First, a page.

The Bishop of Oxford today faced a rebellion from his own clergy over his appointment of a gay man as the new Bishop of Reading.
A group of 80 clergy and 20 leading laity from the Diocese of Oxford said they were seeking a meeting with the Archbishop of Canterbury to plead with him to intervene to stop the appointment taking place.
If it went ahead, they would regard the leadership of the Diocese as "separating themselves" from the Church of England, Dr Philip Giddings, a lay minister speaking on behalf of opponents of the appointment told reporters at a news conference at Church House in Oxford.
However, the Bishop of Oxford, the Rt Rev Richard Harries responded immediately by saying he stood by his choice of Cannon Jeffrey John for the Reading post.
Dr Giddings, a licensed lay minister at Greyfriars Church, Reading, said the
Evangelical Clergy, including the leaders of most of the largest churches in the diocese, had written privately to the Bishop of Oxford to express their "dismay" over the appointment.
He said: "Our representatives have met twice with the Bishop of Oxford.
"We have pleaded with him to do all in his power to intervene so that the appointment does not take place," he said.
"We are now seeking a meeting with the Archbishop of Canterbury to express the same plea."
He said they oppose the nomination because it went against the "plain meaning of scripture", 2,000 years of Christian tradition and the "divinely created order and gift of marriage".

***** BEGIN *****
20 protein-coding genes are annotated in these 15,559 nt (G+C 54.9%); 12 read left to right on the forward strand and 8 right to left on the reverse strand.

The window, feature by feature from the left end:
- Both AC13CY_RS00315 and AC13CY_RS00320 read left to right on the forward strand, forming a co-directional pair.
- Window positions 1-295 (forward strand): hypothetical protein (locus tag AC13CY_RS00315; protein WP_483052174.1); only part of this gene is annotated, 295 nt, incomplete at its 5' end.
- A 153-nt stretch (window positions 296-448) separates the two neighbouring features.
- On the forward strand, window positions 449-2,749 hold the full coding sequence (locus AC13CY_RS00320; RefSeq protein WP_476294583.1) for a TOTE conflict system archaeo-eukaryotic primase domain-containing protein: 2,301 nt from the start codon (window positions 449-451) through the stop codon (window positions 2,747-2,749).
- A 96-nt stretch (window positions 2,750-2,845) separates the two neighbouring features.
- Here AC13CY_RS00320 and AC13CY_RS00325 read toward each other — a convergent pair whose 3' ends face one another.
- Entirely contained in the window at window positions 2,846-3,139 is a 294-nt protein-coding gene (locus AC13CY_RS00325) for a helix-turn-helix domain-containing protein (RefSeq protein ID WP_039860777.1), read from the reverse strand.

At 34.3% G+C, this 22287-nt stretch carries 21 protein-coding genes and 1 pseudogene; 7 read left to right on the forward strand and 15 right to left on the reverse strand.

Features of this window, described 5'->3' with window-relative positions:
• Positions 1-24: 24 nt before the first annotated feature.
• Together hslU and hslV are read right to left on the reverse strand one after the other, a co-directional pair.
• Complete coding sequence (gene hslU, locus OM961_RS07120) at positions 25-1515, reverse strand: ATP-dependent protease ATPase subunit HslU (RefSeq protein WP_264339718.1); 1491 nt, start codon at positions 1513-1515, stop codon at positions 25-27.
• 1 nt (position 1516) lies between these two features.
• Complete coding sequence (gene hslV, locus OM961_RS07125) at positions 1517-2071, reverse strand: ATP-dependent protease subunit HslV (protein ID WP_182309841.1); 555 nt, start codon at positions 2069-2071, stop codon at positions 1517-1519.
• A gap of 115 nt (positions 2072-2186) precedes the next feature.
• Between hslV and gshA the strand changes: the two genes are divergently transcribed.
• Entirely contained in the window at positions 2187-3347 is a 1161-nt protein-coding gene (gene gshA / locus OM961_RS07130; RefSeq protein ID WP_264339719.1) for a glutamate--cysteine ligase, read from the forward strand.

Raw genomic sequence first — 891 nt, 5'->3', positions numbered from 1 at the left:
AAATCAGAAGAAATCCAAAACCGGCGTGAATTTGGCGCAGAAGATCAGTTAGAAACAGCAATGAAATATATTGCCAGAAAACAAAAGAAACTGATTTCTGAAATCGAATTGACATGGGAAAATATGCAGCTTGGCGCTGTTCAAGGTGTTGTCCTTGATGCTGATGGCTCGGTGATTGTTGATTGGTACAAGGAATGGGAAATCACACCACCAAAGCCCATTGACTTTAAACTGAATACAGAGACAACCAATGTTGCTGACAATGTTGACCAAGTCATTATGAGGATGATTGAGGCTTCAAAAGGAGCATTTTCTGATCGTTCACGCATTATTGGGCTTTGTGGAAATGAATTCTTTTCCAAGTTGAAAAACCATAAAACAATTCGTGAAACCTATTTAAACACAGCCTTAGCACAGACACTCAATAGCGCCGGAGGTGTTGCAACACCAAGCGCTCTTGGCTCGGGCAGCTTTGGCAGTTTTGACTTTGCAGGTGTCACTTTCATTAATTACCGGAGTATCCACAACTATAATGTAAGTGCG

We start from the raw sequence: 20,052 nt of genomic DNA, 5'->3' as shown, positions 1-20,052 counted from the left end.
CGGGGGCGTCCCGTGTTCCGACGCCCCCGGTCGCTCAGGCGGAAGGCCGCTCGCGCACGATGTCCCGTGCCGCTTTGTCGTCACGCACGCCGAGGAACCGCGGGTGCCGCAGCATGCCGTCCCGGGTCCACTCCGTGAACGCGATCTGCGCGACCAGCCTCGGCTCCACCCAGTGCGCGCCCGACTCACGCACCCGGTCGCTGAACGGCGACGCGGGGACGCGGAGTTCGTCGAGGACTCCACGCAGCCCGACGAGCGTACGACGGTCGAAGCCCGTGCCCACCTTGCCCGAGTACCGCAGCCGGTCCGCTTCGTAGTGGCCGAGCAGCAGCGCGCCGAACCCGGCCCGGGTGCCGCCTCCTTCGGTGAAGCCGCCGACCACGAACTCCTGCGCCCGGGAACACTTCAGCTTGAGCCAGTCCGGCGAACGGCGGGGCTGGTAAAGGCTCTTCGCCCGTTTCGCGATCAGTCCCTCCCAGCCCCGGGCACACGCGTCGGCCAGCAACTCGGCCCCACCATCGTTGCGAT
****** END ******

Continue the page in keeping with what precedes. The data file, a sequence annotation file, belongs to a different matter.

He added: "Perhaps, above all, we feel that disappointment will be catastrophic in terms of the unity of the church – not only the Church of England and the Anglican Communion, which it threatens to split asunder, but also between the Anglican Church and other churches worldwide."
Dr Giddings then warned: "For these reasons, we believe that if this appointment proceeds, the Bishop of Oxford and by implication the leadership of the Diocese of Oxford will be separating themselves from the Church of England and the Anglican Communion.
"This will have grave structural, pastoral and financial implications, as well as provoking discussions about appropriate oversight in the future if this plan proceeds.
"The gravest consequence will be to the Anglican Church's witness to the name of Christ in our land.
"May God have mercy on us all and give those in authority Godly wisdom at this time."
His words came after Dr John issued a lengthy, written statement in which he said he wanted to alleviate the "dismay" over his appointment.
He said his now–celibate relationship with another man was a "gift" from God and would continue but he pledged not to be a "maverick".Reuse content